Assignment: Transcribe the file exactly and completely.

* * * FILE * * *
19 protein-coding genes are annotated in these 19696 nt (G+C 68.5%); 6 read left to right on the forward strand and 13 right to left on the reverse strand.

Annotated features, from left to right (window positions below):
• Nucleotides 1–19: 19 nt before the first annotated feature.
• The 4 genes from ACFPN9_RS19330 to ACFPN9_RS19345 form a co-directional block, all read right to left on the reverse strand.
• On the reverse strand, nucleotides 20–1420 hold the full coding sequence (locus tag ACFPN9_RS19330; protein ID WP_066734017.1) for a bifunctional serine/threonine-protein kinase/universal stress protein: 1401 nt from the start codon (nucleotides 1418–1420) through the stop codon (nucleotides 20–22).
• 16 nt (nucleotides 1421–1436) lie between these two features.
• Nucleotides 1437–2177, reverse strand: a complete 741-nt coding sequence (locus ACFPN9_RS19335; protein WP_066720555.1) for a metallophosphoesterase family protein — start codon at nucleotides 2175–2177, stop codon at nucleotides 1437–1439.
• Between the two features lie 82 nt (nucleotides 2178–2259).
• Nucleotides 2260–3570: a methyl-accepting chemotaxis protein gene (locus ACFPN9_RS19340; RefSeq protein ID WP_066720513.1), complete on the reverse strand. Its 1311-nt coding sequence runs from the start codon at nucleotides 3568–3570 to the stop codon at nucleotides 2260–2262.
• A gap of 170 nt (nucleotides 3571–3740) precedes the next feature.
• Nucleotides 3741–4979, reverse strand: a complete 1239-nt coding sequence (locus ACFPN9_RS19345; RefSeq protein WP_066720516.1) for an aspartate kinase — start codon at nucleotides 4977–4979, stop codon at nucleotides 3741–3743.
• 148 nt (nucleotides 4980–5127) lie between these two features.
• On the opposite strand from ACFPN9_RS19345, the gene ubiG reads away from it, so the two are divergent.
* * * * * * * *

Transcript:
19 protein-coding genes are annotated in these 19696 nt (G+C 68.5%); 6 read left to right on the forward strand and 13 right to left on the reverse strand.

Annotated features, from left to right (window positions below):
• Nucleotides 1–19: 19 nt before the first annotated feature.
• The 4 genes from ACFPN9_RS19330 to ACFPN9_RS19345 form a co-directional block, all read right to left on the reverse strand.
• On the reverse strand, nucleotides 20–1420 hold the full coding sequence (locus tag ACFPN9_RS19330; protein ID WP_066734017.1) for a bifunctional serine/threonine-protein kinase/universal stress protein: 1401 nt from the start codon (nucleotides 1418–1420) through the stop codon (nucleotides 20–22).
• 16 nt (nucleotides 1421–1436) lie between these two features.
• Nucleotides 1437–2177, reverse strand: a complete 741-nt coding sequence (locus ACFPN9_RS19335; protein WP_066720555.1) for a metallophosphoesterase family protein — start codon at nucleotides 2175–2177, stop codon at nucleotides 1437–1439.
• Between the two features lie 82 nt (nucleotides 2178–2259).
• Nucleotides 2260–3570: a methyl-accepting chemotaxis protein gene (locus ACFPN9_RS19340; RefSeq protein ID WP_066720513.1), complete on the reverse strand. Its 1311-nt coding sequence runs from the start codon at nucleotides 3568–3570 to the stop codon at nucleotides 2260–2262.
• A gap of 170 nt (nucleotides 3571–3740) precedes the next feature.
• Nucleotides 3741–4979, reverse strand: a complete 1239-nt coding sequence (locus ACFPN9_RS19345; RefSeq protein WP_066720516.1) for an aspartate kinase — start codon at nucleotides 4977–4979, stop codon at nucleotides 3741–3743.
• 148 nt (nucleotides 4980–5127) lie between these two features.
• On the opposite strand from ACFPN9_RS19345, the gene ubiG reads away from it, so the two are divergent.